MUH 2019 3/21-3/25 worksheets
MUH 2019 3/21-3/25 worksheets MUH 2019
Popular in Modern Popular Music
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Popular in Music
This 3 page Class Notes was uploaded by Heya_Lanayia on Wednesday March 30, 2016. The Class Notes belongs to MUH 2019 at Florida State University taught by Chris Orr in Spring 2016. Since its upload, it has received 897 views. For similar materials see Modern Popular Music in Music at Florida State University.
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Date Created: 03/30/16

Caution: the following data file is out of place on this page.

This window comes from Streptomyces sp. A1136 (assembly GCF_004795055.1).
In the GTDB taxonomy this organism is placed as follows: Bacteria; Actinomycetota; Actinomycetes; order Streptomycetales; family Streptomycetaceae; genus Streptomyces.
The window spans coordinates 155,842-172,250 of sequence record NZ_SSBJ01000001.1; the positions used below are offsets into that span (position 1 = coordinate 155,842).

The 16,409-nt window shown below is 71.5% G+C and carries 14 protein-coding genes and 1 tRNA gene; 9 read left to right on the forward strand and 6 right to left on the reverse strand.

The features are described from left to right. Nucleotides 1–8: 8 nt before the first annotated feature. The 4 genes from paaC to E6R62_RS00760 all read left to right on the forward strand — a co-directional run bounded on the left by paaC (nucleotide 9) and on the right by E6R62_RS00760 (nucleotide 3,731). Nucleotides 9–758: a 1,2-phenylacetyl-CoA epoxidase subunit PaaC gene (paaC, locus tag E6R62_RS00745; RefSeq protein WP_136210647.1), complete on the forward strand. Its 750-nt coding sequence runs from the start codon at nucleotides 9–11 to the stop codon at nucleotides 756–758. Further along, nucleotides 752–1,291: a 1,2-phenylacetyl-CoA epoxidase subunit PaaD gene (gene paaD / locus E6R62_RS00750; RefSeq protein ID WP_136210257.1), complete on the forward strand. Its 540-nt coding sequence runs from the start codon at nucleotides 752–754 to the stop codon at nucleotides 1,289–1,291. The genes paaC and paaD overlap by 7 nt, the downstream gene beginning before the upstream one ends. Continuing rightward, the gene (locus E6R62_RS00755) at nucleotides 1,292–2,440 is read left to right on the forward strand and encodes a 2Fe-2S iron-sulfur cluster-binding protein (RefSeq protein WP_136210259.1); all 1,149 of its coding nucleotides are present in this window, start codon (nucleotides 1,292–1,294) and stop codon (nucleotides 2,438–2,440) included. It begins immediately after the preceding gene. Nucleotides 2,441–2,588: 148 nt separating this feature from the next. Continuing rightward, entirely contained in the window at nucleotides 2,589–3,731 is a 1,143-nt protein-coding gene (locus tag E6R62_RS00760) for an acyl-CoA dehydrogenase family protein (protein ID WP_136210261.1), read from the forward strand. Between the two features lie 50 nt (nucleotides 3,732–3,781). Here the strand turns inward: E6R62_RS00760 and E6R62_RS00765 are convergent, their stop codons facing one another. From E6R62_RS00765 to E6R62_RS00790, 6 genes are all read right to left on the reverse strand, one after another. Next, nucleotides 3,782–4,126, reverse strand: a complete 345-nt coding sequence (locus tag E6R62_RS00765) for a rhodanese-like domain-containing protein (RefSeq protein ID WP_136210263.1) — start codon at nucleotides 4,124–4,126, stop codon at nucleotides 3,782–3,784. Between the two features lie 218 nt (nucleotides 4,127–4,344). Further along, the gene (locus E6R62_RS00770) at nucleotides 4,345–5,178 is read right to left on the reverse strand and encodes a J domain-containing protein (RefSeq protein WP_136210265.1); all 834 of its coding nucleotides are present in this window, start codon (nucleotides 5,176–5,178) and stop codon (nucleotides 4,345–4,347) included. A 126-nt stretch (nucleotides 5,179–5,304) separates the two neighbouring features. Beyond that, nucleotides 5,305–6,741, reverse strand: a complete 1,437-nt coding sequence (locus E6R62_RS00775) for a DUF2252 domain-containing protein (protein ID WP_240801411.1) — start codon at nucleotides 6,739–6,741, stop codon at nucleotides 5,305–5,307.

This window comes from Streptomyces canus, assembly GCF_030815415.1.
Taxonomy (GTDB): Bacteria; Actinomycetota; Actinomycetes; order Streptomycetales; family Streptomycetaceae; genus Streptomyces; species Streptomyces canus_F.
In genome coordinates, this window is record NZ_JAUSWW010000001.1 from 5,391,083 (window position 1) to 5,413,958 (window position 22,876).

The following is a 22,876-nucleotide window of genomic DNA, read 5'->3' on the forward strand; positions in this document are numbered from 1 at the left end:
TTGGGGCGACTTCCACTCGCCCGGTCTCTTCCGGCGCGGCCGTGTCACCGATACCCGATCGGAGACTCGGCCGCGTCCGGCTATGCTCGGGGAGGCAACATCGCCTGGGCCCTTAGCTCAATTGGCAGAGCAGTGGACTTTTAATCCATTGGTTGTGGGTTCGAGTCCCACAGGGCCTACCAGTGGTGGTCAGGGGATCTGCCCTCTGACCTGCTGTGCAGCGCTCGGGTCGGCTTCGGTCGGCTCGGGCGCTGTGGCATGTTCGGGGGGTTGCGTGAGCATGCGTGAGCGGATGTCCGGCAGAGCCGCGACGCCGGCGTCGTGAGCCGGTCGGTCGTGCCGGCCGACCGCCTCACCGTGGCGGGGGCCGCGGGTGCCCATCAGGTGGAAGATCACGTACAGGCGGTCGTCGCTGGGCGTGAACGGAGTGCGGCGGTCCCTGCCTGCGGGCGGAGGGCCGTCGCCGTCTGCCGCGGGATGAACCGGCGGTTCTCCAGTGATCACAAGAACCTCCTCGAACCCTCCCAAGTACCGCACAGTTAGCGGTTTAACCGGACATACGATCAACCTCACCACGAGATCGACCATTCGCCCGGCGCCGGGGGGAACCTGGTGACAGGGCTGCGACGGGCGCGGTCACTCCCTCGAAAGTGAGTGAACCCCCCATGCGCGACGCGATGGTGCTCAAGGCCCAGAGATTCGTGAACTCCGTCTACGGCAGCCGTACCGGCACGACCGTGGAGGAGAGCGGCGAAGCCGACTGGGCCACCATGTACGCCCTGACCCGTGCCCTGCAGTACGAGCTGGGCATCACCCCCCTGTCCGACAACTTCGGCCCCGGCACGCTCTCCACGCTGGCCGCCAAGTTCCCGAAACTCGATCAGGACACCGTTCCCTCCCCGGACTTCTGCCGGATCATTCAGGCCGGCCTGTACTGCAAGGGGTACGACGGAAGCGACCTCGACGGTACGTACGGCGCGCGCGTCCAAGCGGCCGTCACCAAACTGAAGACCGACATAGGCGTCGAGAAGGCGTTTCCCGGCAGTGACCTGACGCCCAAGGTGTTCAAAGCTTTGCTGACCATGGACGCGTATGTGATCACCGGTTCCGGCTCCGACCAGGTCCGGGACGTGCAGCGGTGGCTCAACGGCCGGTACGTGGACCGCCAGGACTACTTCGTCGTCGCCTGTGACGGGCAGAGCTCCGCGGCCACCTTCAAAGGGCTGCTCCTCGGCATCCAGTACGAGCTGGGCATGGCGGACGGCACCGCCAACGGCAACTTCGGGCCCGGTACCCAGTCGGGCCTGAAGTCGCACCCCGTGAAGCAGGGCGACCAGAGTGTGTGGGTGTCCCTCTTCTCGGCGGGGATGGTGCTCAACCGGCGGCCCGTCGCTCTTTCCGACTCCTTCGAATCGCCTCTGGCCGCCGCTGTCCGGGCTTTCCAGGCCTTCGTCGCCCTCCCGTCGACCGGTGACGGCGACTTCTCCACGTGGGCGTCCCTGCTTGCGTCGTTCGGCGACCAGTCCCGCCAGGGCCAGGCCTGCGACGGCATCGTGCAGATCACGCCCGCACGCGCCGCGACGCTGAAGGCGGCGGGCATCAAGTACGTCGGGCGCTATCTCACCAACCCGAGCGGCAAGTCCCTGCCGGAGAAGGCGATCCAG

Worksheet: Monday, March 21 - Group Discussion Day #4 Ch. 73: Fear of a Rap Planet, J.D. Considine 1. Considine refers to a story from the magazine The New Republic which argues that hardcore rap is “little more than minstrelsy, cartoonish blacks doing their best to entertain thrill-seeking Caucasians.” How do you personally respond to this accusation? What are the possible implications of gansta rap’s popularity among young, white suburban listeners? Is it fair to call such music entertainment akin to a kind of contemporary minstrelsy? (442) To call rap minstrelsy seeking to entertain Caucasians is a rather exaggerated and inaccurate description of rap. The goal of rap music is not to depict stereotypes held by the Caucasian community, but rather to tell a story, as well as entertain all listeners. The implication of gansta rap’s popularity among young white suburban listeners is simply their interest in the African American lifestyle, which gets reflected in rap lyrics. It’s not fair to call such music akin to contemporary minstrelsy, because rap music doesn’t consist of lyrics depicting stereotypes held by the white community. This is not the case, gangsta rap is about the reality, and true experience of African Americans. 2. How does Chuck D explain the violent nature of gangta rap lyrics? How do Chuck D and Ice Cube suggest one should listen to and interpret the violence in hip hop texts? Do you agree with their perspectives? (442-444) According to Chuck D the violent nature of gangsta rap is actually the black community articulating their angers. Ice Cube and Chuck D believe people shouldn’t read so deeply into the lyrics, and/ or take them so seriously, but rather just listen to it and be entertained. Ice Cube and Chuck D are correct, but their suggestions are much easier said than done. The reason for this is because it’s nearly impossible to not be subconsciously influenced by the lyrics. Ch. 74: Nuthin’ but a “G” Thang 3. Snoop Dogg defends violence and misogyny in his lyrics by arguing that he only raps about his own experiences and what he knows, saying “I feel like it’s my job to play the backup role for parents who can’t get it across to their kids,” adding, “When my momma would whoop me and tell me, ‘You can’t do this,’ it made me want to go do that; I bring it to them rather than have them go find out about it for themselves.” Do you agree with Snoop Dogg’s justification? Are there problems with his approach to reaching youth with a positive message? How does this idea match with his role as an entertainer? (450-451) Snoop Dogg’s justification is logical, but it is flawed. Although it’s true that some kids will do something because their parents tell them not to, but this is not always the case. By rapping about these ideas he could also be planting fresh ideas into the heads of his listeners, and unknowingly subconsciously influence them. This idea and his role as an entertained don’t really match at all. Although he can also be a role model, it’s not necessary because as an entertainer his main job is to entertain. Ch. 75: Keeping it a Little Too Real 4. How does the sequence of events surrounding the deaths of Tupac Shakur and Biggie Smalls—as well as their music and careers as hip hop artists—blur the lines between depictions of violence in hardcore gangta rap and the actualization of violence in reality? The lines between depictions of violence in rap and the actualization of violence in reality are blurred because the two become one. The violence depicted in hardcore gangsta rap became real through the deaths of Tupac and Biggie Smalls. 5. In Natasha Stovall’s article on the death of Biggie Smalls, Chuck D is quoted as saying, “It’s bigger than rap. Until black people control our reality, not only will art imitate life, but life will start to imitate art.” What broader social realities is Chuck D referring to, and what implications might this quote offer to the debate over the culpability of music as a cause of violence? (455) The broader social realities Chuck D is referring to is black on black crime, especially among men under age 30. The quote reveals the circular cause and effect relationship between music and violence. Music not only reflects the violence of life, but life will also begin to reflect the violence of the music. Metal: A Headbanger’s Journey (2005) Directions: Follow along and fill in the blanks - to be used as a study guide for exam questions pertaining to heavy metal The director of this documentary film, Sam Dunn, is an anthropologist. The concise definition of anthropology that he gives in the opening of the film: __________The study of human cultures____________________________________ According to Dunn, what is the first true heavy metal band? _____Black Sabbath________________ What is the name of this band’s guitarist, credited with creating the first heavy metal riffs? __Tony Iommi______________________ Term for the so-called “devil’s note,” historically associated with evil and exploited in metal: ____Tri-tone_____________________ The most important band of the New Wave of British Heavy Metal (1979- 1983):___Iron Maiden_____________________ Musical Roots The two principle “musical roots” of heavy metal are _blues__________ and _slave music___________ Culture Name of major German heavy metal festival visited by Sam Dunn: _Wacken_________________ Censorship Nickname given to group of bands who were banned by the Parent’s Music Research Center:_ ___________The Filthy Fifteen____________________ Gender and Sexuality Heavy metal has always been ___Male___________ – dominated Display of strength and ability to “use tools effectively” part of the __Working____________ ____class__________ masculine ethos. Name of metal subgenre that incorporates-gender bending through effeminate dress: __Glam Metal___________________ First all-female metal band: _____Girlschool_______________ Religion and Satanism Symbolism from which major religion played the largest role in shaping heavy metal? _______Christianity_____________ Which country’s “chief cultural export is satanic black metal?” _____Norway_____________ Death and Violence Which controversial artist was the pioneer of extreme onstage violence? ___Allen Cooper_______________ Which band is seen as the most important group in the subgenre death metal? _Cannibal Corpse____________ Conclusion Why has metal been so heavily criticized, according to Sam Dunn at the conclusion of the documentary? “It confronts what we’d rather __ignore_______________” “It celebrates what we’d often ___deny____________” “It indulges in what we ____fear__________ ____most___________ “